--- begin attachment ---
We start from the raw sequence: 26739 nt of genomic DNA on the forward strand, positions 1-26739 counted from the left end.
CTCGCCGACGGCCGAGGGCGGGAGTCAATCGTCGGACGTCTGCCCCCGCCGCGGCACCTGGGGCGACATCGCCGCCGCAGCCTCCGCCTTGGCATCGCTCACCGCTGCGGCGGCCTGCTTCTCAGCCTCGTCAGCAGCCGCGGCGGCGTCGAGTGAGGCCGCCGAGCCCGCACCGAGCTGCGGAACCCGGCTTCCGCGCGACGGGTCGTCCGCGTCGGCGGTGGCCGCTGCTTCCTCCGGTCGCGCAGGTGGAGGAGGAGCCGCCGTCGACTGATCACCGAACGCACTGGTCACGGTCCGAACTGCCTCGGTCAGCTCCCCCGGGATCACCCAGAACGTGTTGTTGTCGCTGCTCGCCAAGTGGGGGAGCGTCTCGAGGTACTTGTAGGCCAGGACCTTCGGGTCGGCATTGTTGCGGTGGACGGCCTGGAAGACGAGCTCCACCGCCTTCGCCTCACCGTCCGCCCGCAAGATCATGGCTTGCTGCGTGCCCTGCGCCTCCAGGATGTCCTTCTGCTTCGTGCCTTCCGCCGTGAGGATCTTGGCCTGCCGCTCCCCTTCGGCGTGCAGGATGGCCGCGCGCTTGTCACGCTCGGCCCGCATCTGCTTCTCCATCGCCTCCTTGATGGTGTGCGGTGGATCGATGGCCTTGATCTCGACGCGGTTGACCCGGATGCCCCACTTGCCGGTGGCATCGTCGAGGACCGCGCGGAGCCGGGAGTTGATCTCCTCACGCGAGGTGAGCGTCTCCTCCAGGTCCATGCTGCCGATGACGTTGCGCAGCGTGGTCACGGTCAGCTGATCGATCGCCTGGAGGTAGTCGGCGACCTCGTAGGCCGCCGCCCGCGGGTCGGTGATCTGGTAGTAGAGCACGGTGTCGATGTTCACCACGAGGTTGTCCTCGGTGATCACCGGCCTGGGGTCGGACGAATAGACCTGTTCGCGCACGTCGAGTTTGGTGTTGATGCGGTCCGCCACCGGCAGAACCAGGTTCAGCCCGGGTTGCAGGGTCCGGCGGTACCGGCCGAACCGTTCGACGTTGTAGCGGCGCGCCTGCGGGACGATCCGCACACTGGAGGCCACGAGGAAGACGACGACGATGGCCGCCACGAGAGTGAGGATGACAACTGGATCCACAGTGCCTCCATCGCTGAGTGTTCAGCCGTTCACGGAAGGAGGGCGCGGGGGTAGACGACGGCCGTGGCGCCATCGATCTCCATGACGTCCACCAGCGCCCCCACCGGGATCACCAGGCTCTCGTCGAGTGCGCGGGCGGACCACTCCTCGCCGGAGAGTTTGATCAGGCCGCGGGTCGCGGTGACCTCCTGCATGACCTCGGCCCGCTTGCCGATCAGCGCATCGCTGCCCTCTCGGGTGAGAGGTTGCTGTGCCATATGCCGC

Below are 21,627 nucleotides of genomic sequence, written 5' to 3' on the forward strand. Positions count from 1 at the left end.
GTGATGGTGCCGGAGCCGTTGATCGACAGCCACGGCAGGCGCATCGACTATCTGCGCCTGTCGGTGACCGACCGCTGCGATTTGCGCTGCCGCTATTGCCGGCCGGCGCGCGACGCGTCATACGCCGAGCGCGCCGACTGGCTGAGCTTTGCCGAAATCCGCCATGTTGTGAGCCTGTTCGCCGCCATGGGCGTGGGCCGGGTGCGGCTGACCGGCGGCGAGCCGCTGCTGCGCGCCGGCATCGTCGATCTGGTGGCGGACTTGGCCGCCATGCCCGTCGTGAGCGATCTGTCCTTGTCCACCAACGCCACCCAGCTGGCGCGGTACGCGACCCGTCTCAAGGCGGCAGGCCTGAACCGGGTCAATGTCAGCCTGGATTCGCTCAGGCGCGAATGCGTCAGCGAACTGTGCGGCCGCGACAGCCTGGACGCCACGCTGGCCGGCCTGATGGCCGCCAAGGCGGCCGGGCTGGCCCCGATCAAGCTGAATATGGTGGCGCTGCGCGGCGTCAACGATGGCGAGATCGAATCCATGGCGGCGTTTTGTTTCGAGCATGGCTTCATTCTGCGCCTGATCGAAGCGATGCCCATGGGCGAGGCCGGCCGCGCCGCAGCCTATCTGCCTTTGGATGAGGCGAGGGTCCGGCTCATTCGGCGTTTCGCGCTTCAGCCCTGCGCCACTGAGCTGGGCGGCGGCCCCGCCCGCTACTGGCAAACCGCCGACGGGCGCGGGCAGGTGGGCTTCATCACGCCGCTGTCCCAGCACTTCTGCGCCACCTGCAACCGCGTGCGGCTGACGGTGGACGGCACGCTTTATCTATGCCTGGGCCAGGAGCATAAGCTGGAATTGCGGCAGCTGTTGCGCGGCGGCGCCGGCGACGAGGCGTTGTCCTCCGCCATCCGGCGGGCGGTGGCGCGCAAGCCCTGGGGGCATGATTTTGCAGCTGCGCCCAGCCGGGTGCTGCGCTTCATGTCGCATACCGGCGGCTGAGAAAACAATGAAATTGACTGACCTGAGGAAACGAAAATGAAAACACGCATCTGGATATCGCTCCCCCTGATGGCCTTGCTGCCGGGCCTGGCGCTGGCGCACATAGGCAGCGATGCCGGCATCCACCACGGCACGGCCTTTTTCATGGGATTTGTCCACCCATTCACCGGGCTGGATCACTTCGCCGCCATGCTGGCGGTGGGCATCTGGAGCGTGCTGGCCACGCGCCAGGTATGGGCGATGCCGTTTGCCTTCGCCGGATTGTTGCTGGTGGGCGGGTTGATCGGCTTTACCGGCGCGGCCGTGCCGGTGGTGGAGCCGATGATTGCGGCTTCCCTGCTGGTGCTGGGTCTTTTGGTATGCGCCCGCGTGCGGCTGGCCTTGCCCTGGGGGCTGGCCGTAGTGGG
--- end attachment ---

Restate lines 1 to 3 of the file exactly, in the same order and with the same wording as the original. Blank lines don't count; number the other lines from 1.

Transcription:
We start from the raw sequence: 26739 nt of genomic DNA on the forward strand, positions 1-26739 counted from the left end.
CTCGCCGACGGCCGAGGGCGGGAGTCAATCGTCGGACGTCTGCCCCCGCCGCGGCACCTGGGGCGACATCGCCGCCGCAGCCTCCGCCTTGGCATCGCTCACCGCTGCGGCGGCCTGCTTCTCAGCCTCGTCAGCAGCCGCGGCGGCGTCGAGTGAGGCCGCCGAGCCCGCACCGAGCTGCGGAACCCGGCTTCCGCGCGACGGGTCGTCCGCGTCGGCGGTGGCCGCTGCTTCCTCCGGTCGCGCAGGTGGAGGAGGAGCCGCCGTCGACTGATCACCGAACGCACTGGTCACGGTCCGAACTGCCTCGGTCAGCTCCCCCGGGATCACCCAGAACGTGTTGTTGTCGCTGCTCGCCAAGTGGGGGAGCGTCTCGAGGTACTTGTAGGCCAGGACCTTCGGGTCGGCATTGTTGCGGTGGACGGCCTGGAAGACGAGCTCCACCGCCTTCGCCTCACCGTCCGCCCGCAAGATCATGGCTTGCTGCGTGCCCTGCGCCTCCAGGATGTCCTTCTGCTTCGTGCCTTCCGCCGTGAGGATCTTGGCCTGCCGCTCCCCTTCGGCGTGCAGGATGGCCGCGCGCTTGTCACGCTCGGCCCGCATCTGCTTCTCCATCGCCTCCTTGATGGTGTGCGGTGGATCGATGGCCTTGATCTCGACGCGGTTGACCCGGATGCCCCACTTGCCGGTGGCATCGTCGAGGACCGCGCGGAGCCGGGAGTTGATCTCCTCACGCGAGGTGAGCGTCTCCTCCAGGTCCATGCTGCCGATGACGTTGCGCAGCGTGGTCACGGTCAGCTGATCGATCGCCTGGAGGTAGTCGGCGACCTCGTAGGCCGCCGCCCGCGGGTCGGTGATCTGGTAGTAGAGCACGGTGTCGATGTTCACCACGAGGTTGTCCTCGGTGATCACCGGCCTGGGGTCGGACGAATAGACCTGTTCGCGCACGTCGAGTTTGGTGTTGATGCGGTCCGCCACCGGCAGAACCAGGTTCAGCCCGGGTTGCAGGGTCCGGCGGTACCGGCCGAACCGTTCGACGTTGTAGCGGCGCGCCTGCGGGACGATCCGCACACTGGAGGCCACGAGGAAGACGACGACGATGGCCGCCACGAGAGTGAGGATGACAACTGGATCCACAGTGCCTCCATCGCTGAGTGTTCAGCCGTTCACGGAAGGAGGGCGCGGGGGTAGACGACGGCCGTGGCGCCATCGATCTCCATGACGTCCACCAGCGCCCCCACCGGGATCACCAGGCTCTCGTCGAGTGCGCGGGCGGACCACTCCTCGCCGGAGAGTTTGATCAGGCCGCGGGTCGCGGTGACCTCCTGCATGACCTCGGCCCGCTTGCCGATCAGCGCATCGCTGCCCTCTCGGGTGAGAGGTTGCTGTGCCATATGCCGC

Below are 21,627 nucleotides of genomic sequence, written 5' to 3' on the forward strand. Positions count from 1 at the left end.